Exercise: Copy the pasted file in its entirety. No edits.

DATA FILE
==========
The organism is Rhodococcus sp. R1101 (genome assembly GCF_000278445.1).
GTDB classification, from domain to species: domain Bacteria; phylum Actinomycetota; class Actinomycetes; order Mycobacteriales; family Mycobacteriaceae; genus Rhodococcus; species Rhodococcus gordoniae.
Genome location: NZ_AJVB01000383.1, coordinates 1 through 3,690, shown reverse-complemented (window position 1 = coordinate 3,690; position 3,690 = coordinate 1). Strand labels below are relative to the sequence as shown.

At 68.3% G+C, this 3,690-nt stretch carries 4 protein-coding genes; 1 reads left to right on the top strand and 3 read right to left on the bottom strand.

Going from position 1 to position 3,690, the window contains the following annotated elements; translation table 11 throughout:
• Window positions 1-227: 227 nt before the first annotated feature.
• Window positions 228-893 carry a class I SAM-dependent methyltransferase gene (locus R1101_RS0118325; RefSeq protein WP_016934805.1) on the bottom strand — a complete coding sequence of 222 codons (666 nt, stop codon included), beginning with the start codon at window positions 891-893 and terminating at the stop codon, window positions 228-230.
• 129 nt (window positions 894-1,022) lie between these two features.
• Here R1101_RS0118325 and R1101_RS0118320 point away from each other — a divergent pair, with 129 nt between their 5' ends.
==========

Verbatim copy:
The organism is Rhodococcus sp. R1101 (genome assembly GCF_000278445.1).
GTDB classification, from domain to species: domain Bacteria; phylum Actinomycetota; class Actinomycetes; order Mycobacteriales; family Mycobacteriaceae; genus Rhodococcus; species Rhodococcus gordoniae.
Genome location: NZ_AJVB01000383.1, coordinates 1 through 3,690, shown reverse-complemented (window position 1 = coordinate 3,690; position 3,690 = coordinate 1). Strand labels below are relative to the sequence as shown.

At 68.3% G+C, this 3,690-nt stretch carries 4 protein-coding genes; 1 reads left to right on the top strand and 3 read right to left on the bottom strand.

Going from position 1 to position 3,690, the window contains the following annotated elements; translation table 11 throughout:
• Window positions 1-227: 227 nt before the first annotated feature.
• Window positions 228-893 carry a class I SAM-dependent methyltransferase gene (locus R1101_RS0118325; RefSeq protein WP_016934805.1) on the bottom strand — a complete coding sequence of 222 codons (666 nt, stop codon included), beginning with the start codon at window positions 891-893 and terminating at the stop codon, window positions 228-230.
• 129 nt (window positions 894-1,022) lie between these two features.
• Here R1101_RS0118325 and R1101_RS0118320 point away from each other — a divergent pair, with 129 nt between their 5' ends.